The peace and tranquillity provided an ideal background for running couses during the holidays, also the buildings could accommodate large groups. Catechists and Chiro youth frequently used this venue for training and spent many happy days there. In 1973 during the December holidays a Christian circumcision of males is an important custom which signifies the transition into manhood and by doing it in the Christian context incorporates the custom into the Faith. The Christian circumcision shool has becaome an annual event up to the present (1995).
Although Maria Telgte has been staffed by Irish missinaries since 1951, the connection with the German shrine at Telgte in Germany has never been severed. It was a happy event in 1962 when two theological students from Telgte paid a visit to the mission and both eventually came to South Africa after their ordinations, working in the Aliwal diocese. No doubt as a result of this visit, donations were subsequently sent to the mission on two occasions. Substantial donations were received from Ireland on Fr John’s home visits, and these helped finance the construction of a large irrigation dam completed in 1973.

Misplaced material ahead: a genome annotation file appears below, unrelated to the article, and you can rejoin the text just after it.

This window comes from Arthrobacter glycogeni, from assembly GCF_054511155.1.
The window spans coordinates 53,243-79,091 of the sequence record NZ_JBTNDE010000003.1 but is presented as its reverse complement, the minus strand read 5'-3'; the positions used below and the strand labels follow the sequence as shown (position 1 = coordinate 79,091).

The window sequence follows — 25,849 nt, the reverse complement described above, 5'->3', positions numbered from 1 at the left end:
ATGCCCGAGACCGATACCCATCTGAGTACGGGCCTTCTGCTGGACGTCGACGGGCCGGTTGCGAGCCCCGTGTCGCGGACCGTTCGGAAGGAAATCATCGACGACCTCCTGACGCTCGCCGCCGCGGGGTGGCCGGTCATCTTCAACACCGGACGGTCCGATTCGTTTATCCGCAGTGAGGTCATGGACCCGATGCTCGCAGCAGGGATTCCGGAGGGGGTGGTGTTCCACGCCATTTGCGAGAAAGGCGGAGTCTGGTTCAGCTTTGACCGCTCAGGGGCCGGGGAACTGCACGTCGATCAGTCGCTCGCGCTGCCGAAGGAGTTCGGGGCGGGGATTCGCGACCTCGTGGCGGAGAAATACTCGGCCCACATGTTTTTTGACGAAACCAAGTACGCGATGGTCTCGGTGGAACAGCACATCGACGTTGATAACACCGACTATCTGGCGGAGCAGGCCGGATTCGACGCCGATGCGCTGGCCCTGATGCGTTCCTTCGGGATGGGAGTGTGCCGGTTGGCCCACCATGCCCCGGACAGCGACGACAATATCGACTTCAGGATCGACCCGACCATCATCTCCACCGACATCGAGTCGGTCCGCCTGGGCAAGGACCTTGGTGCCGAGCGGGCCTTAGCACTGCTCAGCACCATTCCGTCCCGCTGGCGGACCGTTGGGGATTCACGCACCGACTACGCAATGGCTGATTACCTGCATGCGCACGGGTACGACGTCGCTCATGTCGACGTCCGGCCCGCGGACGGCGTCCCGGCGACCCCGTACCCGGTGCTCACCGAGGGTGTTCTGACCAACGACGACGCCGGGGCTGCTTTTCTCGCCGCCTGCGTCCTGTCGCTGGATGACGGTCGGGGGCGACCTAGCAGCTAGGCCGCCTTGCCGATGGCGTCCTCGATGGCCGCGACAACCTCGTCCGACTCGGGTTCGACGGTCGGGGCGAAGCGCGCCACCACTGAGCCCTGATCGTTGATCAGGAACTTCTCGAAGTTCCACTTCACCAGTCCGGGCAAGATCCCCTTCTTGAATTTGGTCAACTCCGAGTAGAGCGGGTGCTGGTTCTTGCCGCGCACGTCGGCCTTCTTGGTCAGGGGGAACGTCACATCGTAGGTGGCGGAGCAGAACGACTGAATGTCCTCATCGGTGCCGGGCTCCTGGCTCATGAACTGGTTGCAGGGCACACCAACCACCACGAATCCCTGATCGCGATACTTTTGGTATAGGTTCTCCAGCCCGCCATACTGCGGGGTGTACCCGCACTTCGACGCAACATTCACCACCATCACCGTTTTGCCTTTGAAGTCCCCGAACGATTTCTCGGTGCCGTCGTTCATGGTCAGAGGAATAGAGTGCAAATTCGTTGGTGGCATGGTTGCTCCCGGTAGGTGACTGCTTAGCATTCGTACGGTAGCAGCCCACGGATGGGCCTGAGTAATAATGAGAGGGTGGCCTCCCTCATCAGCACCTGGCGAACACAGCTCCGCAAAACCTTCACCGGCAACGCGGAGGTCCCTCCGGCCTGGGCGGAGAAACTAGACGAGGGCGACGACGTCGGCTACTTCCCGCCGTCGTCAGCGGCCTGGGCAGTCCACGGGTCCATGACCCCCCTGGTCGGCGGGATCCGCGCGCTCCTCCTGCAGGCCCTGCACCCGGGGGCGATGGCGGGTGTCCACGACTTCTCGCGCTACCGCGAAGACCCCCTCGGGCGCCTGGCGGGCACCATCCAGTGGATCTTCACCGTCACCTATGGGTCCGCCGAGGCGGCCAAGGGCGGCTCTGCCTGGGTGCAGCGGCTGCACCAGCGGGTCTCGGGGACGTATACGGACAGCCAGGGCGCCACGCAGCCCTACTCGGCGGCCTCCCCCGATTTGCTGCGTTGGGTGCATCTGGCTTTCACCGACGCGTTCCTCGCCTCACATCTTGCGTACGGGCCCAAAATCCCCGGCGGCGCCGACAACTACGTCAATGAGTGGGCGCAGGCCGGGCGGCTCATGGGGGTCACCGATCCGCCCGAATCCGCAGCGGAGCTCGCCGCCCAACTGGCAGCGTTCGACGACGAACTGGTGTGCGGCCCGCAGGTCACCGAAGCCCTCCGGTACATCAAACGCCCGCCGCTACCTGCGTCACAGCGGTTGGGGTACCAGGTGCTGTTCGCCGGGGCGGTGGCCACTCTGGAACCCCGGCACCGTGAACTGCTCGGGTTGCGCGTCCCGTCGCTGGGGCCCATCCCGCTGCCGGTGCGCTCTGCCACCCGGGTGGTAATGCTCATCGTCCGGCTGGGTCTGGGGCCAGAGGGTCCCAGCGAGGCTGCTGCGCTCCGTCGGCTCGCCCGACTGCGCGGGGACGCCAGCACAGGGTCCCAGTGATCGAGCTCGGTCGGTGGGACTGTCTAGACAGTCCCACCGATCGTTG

The school in the meantime flourished and grew, so the need for houses for staff, teachers and their families and the labourers became more urgent, so Fr John had more accommodation provided for them.
From his arrival at Telgte in 1960 with little knowledge of agriculture, Fr John became an efficient farmer and is well-liked in the Swartberg community. In the 1970’s he won prizes for his livestock on the Kokstad Show. He has had to contend with the harsh climate, which includes frequent droughts, occasional floods, hail, severe frost and heavy snowfalls in winter.
His most important focus has always been his parishoners, who are attracted by his warm and open, friendly manner which invites trust and confidence. They are also impressed by his dedication to his God, the Church and his people.